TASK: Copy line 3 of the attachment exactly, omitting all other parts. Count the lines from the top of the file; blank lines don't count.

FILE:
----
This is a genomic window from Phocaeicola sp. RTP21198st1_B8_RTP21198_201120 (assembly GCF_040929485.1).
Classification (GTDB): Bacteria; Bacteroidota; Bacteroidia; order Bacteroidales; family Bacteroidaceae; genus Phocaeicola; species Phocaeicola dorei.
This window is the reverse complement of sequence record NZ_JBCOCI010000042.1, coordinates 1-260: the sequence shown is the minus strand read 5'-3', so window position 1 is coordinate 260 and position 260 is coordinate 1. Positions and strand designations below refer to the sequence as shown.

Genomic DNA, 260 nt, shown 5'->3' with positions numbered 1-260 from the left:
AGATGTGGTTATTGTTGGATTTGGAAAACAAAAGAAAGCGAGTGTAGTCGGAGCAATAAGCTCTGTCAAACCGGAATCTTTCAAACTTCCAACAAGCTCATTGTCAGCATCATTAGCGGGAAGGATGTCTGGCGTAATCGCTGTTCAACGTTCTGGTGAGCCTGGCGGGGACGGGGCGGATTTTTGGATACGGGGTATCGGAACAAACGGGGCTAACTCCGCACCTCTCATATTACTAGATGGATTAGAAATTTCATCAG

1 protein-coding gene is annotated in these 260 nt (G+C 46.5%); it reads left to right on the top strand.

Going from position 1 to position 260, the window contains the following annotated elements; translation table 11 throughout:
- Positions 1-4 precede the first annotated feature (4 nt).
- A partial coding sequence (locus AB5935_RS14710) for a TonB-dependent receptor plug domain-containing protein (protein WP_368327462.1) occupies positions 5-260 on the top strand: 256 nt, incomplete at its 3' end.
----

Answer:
This window is the reverse complement of sequence record NZ_JBCOCI010000042.1, coordinates 1-260: the sequence shown is the minus strand read 5'-3', so window position 1 is coordinate 260 and position 260 is coordinate 1. Positions and strand designations below refer to the sequence as shown.